"It could reasonably be objected that this would rule out support for practically every military intervention Western states have ever carried out; but if so, it is not at all to be lamented, given the catastrophic consequences of the carte blanche that the humanitarian interventionists have frequently allowed to those states, often to their later regret. There is a temptation to say that, given a sufficiently catastrophic situation, these stipulations ought to carry less weight. This is to say that humanitarians ought to be more willing to take risks with the lives of others by urging intervention, whatever the motives of imperial states. Precise calculations of cost and benefit are not necessarily always available, it could be argued. Sometimes, the interests of powerful states might coincide with those of oppressed groups. Let us concede that this is at least a possibility: that the strategy of one military power, even one guilty of the worst crimes, can lead to a reprieve for a threatened population. But, if we are really concerned about the fate of oppressed groups, we also have to concentrate on the other possibility: that even given the best motives, the intervention of powerful states can exacerbate the baleful conditions they were supposed to eliminate – and the burden of history suggests that we are never dealing with the best motives or even very creditable ones."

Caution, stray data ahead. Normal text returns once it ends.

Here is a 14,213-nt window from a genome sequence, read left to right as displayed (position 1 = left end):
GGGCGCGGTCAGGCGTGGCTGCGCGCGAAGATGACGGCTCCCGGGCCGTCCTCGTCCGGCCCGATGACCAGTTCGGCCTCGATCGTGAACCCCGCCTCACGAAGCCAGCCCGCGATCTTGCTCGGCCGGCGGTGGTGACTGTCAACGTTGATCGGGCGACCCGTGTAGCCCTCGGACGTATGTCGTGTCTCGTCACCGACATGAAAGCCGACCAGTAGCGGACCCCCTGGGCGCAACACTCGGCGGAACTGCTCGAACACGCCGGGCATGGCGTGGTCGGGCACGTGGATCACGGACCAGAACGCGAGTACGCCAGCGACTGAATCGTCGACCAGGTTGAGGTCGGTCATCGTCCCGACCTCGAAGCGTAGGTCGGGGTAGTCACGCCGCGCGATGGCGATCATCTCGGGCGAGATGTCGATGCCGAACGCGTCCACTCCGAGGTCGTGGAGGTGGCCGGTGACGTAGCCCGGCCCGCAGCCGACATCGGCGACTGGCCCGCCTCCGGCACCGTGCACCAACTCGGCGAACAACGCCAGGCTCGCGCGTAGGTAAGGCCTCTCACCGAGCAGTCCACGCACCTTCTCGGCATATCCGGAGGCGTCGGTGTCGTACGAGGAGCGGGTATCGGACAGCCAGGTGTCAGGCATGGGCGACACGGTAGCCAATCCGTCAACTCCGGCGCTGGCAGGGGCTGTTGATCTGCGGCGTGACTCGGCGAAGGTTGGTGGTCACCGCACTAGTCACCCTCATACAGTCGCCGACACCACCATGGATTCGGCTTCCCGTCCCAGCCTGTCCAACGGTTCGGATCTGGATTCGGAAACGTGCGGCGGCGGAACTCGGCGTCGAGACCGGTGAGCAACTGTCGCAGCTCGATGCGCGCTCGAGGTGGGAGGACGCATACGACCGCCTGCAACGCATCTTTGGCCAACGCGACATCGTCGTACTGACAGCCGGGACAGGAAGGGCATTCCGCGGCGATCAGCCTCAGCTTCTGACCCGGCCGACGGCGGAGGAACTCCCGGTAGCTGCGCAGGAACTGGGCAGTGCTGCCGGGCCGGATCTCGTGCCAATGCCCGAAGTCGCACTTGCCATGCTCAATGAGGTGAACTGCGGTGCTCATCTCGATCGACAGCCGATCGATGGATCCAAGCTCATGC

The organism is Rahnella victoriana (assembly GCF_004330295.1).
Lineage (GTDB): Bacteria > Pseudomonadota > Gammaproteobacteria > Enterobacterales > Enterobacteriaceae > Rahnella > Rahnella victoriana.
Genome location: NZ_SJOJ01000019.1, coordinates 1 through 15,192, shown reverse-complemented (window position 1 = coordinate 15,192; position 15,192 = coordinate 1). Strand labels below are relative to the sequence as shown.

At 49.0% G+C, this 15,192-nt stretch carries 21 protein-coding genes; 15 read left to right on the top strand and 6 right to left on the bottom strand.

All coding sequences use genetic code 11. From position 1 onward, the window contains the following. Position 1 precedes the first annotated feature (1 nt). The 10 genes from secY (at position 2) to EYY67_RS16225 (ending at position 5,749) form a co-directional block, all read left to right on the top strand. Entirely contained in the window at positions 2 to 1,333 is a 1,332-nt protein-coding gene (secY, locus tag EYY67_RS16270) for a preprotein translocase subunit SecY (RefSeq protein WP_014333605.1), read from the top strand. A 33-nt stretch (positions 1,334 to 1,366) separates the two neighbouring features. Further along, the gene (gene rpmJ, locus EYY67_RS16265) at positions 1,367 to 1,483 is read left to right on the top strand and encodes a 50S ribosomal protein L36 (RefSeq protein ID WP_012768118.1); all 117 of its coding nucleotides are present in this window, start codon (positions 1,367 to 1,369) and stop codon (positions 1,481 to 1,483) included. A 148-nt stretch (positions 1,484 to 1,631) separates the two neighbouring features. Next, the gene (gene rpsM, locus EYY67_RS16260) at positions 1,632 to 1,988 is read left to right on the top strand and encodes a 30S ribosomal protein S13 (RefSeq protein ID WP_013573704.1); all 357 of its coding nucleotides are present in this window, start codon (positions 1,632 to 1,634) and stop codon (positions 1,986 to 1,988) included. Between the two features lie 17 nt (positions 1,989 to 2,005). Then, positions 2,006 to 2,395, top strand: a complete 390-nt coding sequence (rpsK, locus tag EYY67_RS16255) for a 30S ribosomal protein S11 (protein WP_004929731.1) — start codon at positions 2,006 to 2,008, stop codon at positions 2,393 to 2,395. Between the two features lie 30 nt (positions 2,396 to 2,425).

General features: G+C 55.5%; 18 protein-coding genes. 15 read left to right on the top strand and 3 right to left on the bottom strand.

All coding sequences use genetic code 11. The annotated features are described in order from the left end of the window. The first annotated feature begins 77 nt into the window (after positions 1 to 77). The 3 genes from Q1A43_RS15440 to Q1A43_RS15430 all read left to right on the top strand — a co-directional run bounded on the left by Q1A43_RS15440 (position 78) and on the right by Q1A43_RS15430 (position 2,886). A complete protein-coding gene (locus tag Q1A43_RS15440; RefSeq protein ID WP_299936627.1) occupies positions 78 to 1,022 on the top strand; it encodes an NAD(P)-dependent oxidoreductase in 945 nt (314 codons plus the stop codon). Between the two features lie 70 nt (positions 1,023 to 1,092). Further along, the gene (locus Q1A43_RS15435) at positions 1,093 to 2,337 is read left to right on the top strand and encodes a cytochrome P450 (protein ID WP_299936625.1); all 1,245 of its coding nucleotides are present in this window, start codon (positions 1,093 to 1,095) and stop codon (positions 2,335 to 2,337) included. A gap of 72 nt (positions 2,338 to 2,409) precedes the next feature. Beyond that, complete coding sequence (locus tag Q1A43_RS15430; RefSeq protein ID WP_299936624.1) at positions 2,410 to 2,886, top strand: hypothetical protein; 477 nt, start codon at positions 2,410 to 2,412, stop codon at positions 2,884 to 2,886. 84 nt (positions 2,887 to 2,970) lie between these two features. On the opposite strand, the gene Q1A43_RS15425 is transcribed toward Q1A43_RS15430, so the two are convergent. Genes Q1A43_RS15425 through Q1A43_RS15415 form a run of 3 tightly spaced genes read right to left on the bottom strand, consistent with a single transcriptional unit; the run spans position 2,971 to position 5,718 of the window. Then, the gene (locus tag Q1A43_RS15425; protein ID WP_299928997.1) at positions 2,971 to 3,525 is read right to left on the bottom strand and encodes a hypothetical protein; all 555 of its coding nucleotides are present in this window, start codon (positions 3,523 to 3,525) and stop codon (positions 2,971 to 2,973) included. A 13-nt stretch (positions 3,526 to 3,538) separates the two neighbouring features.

|—||The Liberal Defence of Murder, Verso, 2008, p. 221|